Sarah Silverman on celebrity drawbacks, sex in your 40s, the joys of therapy


Sarah Silverman is a charming combination of wit, wackiness, and tomboyish beauty. She delivers bawdy one-liners and real-life anecdotes in a trademark nasal tone that’s impossible to forget. In addition to comedy, the 45-year-old has racked up dozens of television and film roles, including the 2015 drama I Smile Back, which garnered her a Screen Actors Guild Award nomination. She also writes and produces videos as a member of JASH, a comedy channel on YouTube.

Skyway Theatre

City Pages: You added Minneapolis to your tour but I haven’t seen a title for it yet.

Sarah Silverman: Oh, that’s right! It doesn’t have a title. I didn’t even think about that.

CP: It’s just you.

SS: It didn’t even occur to me. I do standup, but in L.A., you can only do it in pieces. You have to go on the road to really be able to do an hour. It’s the… uh… “Honing My Shit” tour.

CP: Do your jokes revolve around a particular theme?

SS: No. It’s just where I’m at right now. These are all really good questions I should have been asking myself a month ago. I would say it’s a tour of self-discovery. If Britney Spears goes on tour, it’s a very, very honed, rehearsed tour with dancers and sets and lights. When a comic goes on tour — or at least me — you’re honing what you have. The show’s becoming what it is by the end of the tour. Hopefully, by Minneapolis, I’ll have answers to all these questions.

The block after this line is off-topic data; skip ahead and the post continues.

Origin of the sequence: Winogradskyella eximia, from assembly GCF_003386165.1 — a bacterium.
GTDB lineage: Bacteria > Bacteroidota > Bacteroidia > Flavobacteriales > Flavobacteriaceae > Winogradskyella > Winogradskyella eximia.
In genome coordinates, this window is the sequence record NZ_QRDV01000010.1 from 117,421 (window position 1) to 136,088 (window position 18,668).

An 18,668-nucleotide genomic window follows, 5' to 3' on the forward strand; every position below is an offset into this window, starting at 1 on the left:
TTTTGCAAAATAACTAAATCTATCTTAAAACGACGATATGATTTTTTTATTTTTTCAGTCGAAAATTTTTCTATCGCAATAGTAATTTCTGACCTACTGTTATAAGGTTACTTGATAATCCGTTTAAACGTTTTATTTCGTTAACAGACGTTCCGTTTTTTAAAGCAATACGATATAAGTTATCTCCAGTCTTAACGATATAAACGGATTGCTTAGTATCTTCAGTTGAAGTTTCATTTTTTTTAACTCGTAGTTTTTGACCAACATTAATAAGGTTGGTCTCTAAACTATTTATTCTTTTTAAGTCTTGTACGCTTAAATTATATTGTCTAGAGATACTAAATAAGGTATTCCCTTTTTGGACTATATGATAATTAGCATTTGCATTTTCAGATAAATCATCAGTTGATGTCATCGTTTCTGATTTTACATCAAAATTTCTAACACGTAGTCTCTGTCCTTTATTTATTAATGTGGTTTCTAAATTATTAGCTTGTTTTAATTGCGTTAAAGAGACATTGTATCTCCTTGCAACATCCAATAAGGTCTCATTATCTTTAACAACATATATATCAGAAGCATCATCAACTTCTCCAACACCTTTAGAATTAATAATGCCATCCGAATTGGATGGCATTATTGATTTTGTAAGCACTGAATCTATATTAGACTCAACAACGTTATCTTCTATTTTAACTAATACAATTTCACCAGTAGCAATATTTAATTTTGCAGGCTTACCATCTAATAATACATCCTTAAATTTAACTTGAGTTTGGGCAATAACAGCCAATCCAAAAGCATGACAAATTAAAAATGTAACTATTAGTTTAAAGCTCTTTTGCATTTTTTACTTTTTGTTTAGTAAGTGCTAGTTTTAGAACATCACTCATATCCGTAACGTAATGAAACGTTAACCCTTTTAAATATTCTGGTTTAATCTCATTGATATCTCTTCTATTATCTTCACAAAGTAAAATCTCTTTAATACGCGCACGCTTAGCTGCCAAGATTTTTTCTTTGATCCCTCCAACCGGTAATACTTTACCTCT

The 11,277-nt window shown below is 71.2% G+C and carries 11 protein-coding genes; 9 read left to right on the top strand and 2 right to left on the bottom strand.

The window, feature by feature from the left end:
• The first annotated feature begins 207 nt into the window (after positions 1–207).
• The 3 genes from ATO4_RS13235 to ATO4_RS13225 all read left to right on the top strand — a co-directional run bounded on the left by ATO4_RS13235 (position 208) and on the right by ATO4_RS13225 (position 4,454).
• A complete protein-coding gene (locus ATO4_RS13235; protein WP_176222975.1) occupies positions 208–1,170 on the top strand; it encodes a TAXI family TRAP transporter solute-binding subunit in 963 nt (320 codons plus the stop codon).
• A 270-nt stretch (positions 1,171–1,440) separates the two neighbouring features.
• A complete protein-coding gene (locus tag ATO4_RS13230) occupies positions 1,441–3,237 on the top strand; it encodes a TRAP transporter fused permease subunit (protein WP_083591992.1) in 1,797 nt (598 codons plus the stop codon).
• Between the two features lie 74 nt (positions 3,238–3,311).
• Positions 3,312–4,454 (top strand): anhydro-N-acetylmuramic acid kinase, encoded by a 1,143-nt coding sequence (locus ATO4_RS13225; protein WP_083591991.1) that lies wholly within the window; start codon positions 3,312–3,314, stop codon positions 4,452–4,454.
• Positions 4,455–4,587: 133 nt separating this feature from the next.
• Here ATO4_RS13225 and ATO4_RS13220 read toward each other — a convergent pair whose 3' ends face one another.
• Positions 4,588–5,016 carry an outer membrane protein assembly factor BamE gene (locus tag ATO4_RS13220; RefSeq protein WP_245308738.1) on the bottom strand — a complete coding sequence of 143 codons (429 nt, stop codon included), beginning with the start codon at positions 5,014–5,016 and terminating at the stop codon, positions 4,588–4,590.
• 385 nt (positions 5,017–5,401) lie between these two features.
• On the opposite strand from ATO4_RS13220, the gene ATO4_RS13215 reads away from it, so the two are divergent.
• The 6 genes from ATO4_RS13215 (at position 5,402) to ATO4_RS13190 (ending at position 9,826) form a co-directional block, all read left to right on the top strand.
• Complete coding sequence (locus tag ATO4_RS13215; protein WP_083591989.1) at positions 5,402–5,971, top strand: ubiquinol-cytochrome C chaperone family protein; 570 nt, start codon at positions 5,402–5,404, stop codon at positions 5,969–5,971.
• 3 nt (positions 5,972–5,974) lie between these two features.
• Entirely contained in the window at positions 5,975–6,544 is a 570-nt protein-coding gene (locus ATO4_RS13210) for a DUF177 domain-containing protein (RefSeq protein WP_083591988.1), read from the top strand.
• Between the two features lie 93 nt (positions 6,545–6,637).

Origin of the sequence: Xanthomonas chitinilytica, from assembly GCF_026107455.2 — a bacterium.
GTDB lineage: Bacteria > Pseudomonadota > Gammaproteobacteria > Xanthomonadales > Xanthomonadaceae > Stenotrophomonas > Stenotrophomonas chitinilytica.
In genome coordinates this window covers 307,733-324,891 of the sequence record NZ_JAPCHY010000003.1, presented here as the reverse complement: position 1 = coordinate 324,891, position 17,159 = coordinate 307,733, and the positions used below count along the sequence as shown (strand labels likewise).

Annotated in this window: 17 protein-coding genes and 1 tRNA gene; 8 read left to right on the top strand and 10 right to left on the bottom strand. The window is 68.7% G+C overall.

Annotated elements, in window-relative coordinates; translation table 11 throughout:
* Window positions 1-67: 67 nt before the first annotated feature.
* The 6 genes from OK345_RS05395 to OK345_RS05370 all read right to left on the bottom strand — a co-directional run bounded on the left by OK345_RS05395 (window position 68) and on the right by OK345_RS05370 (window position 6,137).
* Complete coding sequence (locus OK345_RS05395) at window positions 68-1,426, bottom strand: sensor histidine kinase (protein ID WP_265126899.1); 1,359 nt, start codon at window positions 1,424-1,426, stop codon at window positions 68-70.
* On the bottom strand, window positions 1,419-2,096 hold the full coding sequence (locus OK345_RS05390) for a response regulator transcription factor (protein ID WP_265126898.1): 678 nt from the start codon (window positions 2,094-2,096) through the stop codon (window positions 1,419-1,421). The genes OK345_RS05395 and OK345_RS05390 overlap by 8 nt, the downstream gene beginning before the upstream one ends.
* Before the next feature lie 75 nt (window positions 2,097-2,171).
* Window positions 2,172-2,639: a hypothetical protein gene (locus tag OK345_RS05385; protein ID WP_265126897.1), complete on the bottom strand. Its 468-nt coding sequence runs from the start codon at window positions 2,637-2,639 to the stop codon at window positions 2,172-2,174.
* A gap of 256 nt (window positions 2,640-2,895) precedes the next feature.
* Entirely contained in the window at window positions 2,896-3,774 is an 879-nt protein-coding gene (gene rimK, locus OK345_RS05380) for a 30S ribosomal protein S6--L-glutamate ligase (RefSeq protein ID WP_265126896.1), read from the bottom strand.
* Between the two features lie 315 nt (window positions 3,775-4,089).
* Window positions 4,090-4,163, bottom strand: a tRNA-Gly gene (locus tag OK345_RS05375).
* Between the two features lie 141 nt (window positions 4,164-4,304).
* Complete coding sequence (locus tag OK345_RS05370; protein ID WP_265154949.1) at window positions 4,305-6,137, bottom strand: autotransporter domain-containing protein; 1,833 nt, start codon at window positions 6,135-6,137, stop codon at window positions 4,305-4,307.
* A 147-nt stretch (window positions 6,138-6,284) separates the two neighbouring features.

CP: Judging from your Twitter feed, politics seems to be foremost on your mind. When did you initially get involved in politics? Did you have some sort of awakening?

SS: First of all, that’s a very good deduction, though I don’t have any jokes about Bernie, Trump, or Hillary. I grew up in New Hampshire, which is the first stop of every presidential election. My parents were always really active [politically]. They took their role as citizens seriously. My mom was a photographer for the McGovern campaign in ’72. Her jewelry box had no jewelry in it; it was all political buttons. My sister Suzy always says now — there were scarce Jews in the town where we grew up and we had no religion — she thought being Jewish meant being a Democrat, because we were the only of both in our town.

CP: What is the biggest drawback of being a celebrity comedian?

SS: I’m guessing this might be about being a woman as well, but I get really scared around really drunk people. I get grabbed. Big hugs. I get scared when drunk men move my body. People think they know me…which is lovely, but, if somebody saw Nicole Kidman, they’d be like, [whispering] “Oh my god, that’s Nicole Kidman!” With me, it’s like, [yelling] “Sarah!” And I have that panic attack where I don’t know if I know them. I feel like I’m going senile. I have no memory. I smoke pot. I’m like, “Is that a cousin? Is that an old friend from camp?” It’s oftentimes just a stranger. But that’s also what I love, too.

CP: Last fall, you spoke about your history with depression on Fresh Air. What have you found to be effective in managing depression, aside from medication or doing comedy?